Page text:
Changing out horizontals and diagonals is relatively easy. You brace the tower with temporary supports, remove the undersized member and insert the new member. Alternatively, you can build up diagonals and horizontals by either welding or bolting new members onto the existing member. Welding is more time-consuming and costly because the galvanized existing member must be removed to allow for welding. After welding, the member will require cold galvanizing or other appropriate rust protection.

Changing out tower legs is not a popular option because it is a difficult process. The conventional method to reinforce legs is to build up the leg with longitudinally split pipe. This method of increasing the cross-sectional area of steel is time consuming and expensive. At each climbing lug, horizontal gusset plate and other tower leg attachment, the split section of pipe must be fitted or notched around the leg item. After fitting, the split section and the existing tower leg must be prepared for welding and then protected against rust. As with the diagonal/horizontal welding a qualified inspector should inspect the tower legs. This method of leg build-up is detailed and labor intensive. The required reinforcement cost often will outweigh the economics of the project.

 

A New Option

In addition to these traditional methods, there is a new alternative of leg reinforcement that is much easier and more cost-effective on hollow leg towers, the composite column construction method. When a tower leg is filled with structural non-shrinking grout, the fill is completely confined, which will increase the strength capacity of the leg. The structural grout reinforces the tubular steel section, thereby providing better stability and protection from local buckling. Because the steel tube provides the framework, you will not need reinforcement in the fill.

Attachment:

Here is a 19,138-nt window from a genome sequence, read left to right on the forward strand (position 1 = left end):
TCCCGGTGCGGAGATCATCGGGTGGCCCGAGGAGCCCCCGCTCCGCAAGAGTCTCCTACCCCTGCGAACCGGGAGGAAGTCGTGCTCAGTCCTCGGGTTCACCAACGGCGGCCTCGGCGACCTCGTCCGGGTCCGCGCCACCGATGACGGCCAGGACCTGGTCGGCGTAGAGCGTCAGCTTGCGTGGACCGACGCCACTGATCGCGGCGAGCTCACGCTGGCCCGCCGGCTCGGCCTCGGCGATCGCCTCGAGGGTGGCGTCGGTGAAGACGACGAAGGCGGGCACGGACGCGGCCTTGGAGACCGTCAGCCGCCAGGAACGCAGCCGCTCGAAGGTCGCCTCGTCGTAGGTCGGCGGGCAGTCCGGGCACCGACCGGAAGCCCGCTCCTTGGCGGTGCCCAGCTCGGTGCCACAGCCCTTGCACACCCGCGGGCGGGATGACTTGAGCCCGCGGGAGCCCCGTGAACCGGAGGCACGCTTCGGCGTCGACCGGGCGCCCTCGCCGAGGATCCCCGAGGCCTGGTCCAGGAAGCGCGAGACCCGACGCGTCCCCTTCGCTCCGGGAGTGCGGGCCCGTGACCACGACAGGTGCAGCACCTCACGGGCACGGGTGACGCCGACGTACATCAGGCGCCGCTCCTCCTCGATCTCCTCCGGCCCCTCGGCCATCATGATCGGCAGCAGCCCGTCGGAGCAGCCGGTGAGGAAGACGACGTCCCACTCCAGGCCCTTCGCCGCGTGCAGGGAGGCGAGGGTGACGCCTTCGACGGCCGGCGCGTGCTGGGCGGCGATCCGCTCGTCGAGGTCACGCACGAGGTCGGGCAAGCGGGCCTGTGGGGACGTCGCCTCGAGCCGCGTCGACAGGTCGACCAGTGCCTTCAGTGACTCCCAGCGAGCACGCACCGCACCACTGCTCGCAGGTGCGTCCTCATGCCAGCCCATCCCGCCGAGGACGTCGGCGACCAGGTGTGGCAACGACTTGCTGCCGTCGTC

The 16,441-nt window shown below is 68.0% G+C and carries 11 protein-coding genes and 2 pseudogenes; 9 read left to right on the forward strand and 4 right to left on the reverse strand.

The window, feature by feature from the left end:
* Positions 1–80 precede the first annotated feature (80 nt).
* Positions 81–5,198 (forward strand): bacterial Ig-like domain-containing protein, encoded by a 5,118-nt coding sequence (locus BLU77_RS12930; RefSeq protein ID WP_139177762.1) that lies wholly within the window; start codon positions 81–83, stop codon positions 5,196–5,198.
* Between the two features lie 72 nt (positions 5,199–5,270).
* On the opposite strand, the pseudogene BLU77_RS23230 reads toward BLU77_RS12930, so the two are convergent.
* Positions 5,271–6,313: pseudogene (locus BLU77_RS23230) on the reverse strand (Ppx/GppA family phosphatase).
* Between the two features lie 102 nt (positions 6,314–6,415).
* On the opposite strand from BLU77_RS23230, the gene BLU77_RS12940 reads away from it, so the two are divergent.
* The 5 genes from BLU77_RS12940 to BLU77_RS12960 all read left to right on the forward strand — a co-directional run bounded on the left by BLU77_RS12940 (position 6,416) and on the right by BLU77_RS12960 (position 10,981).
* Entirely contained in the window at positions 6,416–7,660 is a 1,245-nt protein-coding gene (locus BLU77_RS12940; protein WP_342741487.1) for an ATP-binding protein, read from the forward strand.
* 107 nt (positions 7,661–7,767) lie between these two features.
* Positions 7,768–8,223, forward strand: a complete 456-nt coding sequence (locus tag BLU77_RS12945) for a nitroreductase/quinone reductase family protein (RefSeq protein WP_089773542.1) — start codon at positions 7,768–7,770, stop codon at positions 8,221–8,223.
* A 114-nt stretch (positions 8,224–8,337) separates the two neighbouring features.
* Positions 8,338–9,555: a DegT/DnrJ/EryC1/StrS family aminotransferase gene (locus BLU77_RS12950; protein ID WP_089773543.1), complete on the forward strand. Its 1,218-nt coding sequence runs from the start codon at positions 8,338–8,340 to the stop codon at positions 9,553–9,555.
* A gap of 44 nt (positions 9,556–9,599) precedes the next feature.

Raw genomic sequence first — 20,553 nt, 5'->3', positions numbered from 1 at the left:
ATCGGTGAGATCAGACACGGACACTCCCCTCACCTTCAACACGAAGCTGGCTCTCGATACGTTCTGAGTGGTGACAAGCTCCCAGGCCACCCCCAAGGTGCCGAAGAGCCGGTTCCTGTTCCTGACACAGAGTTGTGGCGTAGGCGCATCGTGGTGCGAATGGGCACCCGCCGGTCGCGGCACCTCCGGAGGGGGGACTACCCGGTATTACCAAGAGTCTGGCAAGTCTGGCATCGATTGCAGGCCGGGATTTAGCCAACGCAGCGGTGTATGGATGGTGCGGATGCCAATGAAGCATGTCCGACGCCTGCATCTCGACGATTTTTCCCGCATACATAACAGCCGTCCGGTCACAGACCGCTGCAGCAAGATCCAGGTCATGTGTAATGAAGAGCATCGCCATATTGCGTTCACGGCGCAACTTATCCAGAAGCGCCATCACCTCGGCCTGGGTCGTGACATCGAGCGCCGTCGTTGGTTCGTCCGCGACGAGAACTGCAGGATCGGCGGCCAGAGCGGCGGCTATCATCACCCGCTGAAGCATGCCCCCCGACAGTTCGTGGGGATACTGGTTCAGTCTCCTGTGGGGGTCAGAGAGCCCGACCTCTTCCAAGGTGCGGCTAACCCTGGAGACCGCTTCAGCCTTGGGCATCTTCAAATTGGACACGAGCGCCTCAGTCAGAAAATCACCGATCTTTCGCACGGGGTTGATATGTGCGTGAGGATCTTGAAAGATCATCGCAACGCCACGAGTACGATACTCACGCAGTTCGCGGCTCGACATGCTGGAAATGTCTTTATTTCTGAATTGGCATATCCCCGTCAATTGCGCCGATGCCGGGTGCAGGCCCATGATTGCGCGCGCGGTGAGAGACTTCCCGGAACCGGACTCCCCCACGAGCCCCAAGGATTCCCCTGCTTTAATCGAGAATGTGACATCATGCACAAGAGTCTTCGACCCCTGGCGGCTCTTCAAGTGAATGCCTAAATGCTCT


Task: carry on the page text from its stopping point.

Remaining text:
Historically, concrete or structural grout filled tube sections were used in constructing columns and caissons. Composite columns have been used for many years in multistory buildings. Researchers have conducted extensive testing on composite (steel/concrete) members. They have completed some of this testing on circular tubes filled with concrete and with no reinforcement. The research took into account both axial and bending loading.

Some research also has analyzed the effects of cyclic loading. These tests show that cyclic loading does not deteriorate bending strength. Using developed equations, researchers have recorded excellent agreement between calculated loads and experimental data. The design of grout reinforcement is based on equations that research papers developed.